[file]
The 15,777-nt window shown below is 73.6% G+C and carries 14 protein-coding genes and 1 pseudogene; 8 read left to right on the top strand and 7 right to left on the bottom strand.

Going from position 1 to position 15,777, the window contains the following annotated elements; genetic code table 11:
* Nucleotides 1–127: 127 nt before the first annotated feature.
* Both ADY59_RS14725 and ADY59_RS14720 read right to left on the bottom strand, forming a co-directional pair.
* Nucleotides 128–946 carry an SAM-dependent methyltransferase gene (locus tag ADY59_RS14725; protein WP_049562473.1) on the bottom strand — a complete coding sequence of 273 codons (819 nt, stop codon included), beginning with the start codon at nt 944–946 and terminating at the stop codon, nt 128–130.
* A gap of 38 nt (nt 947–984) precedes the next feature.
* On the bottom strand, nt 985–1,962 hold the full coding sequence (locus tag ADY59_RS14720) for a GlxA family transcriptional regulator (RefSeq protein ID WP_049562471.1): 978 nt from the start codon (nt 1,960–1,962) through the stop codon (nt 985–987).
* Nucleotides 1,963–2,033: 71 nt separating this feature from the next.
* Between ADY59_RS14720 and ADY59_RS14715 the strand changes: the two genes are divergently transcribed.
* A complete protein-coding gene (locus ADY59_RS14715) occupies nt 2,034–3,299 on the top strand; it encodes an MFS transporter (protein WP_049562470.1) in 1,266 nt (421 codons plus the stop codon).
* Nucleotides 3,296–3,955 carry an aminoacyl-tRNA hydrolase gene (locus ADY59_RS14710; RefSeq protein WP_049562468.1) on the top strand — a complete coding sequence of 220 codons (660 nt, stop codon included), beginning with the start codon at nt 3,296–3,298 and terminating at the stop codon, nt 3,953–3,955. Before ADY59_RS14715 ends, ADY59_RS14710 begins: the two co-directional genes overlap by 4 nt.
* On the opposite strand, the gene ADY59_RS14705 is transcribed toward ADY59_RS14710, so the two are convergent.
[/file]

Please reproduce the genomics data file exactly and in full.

The 15,777-nt window shown below is 73.6% G+C and carries 14 protein-coding genes and 1 pseudogene; 8 read left to right on the top strand and 7 right to left on the bottom strand.

Going from position 1 to position 15,777, the window contains the following annotated elements; genetic code table 11:
* Nucleotides 1–127: 127 nt before the first annotated feature.
* Both ADY59_RS14725 and ADY59_RS14720 read right to left on the bottom strand, forming a co-directional pair.
* Nucleotides 128–946 carry an SAM-dependent methyltransferase gene (locus tag ADY59_RS14725; protein WP_049562473.1) on the bottom strand — a complete coding sequence of 273 codons (819 nt, stop codon included), beginning with the start codon at nt 944–946 and terminating at the stop codon, nt 128–130.
* A gap of 38 nt (nt 947–984) precedes the next feature.
* On the bottom strand, nt 985–1,962 hold the full coding sequence (locus tag ADY59_RS14720) for a GlxA family transcriptional regulator (RefSeq protein ID WP_049562471.1): 978 nt from the start codon (nt 1,960–1,962) through the stop codon (nt 985–987).
* Nucleotides 1,963–2,033: 71 nt separating this feature from the next.
* Between ADY59_RS14720 and ADY59_RS14715 the strand changes: the two genes are divergently transcribed.
* A complete protein-coding gene (locus ADY59_RS14715) occupies nt 2,034–3,299 on the top strand; it encodes an MFS transporter (protein WP_049562470.1) in 1,266 nt (421 codons plus the stop codon).
* Nucleotides 3,296–3,955 carry an aminoacyl-tRNA hydrolase gene (locus ADY59_RS14710; RefSeq protein WP_049562468.1) on the top strand — a complete coding sequence of 220 codons (660 nt, stop codon included), beginning with the start codon at nt 3,296–3,298 and terminating at the stop codon, nt 3,953–3,955. Before ADY59_RS14715 ends, ADY59_RS14710 begins: the two co-directional genes overlap by 4 nt.
* On the opposite strand, the gene ADY59_RS14705 is transcribed toward ADY59_RS14710, so the two are convergent.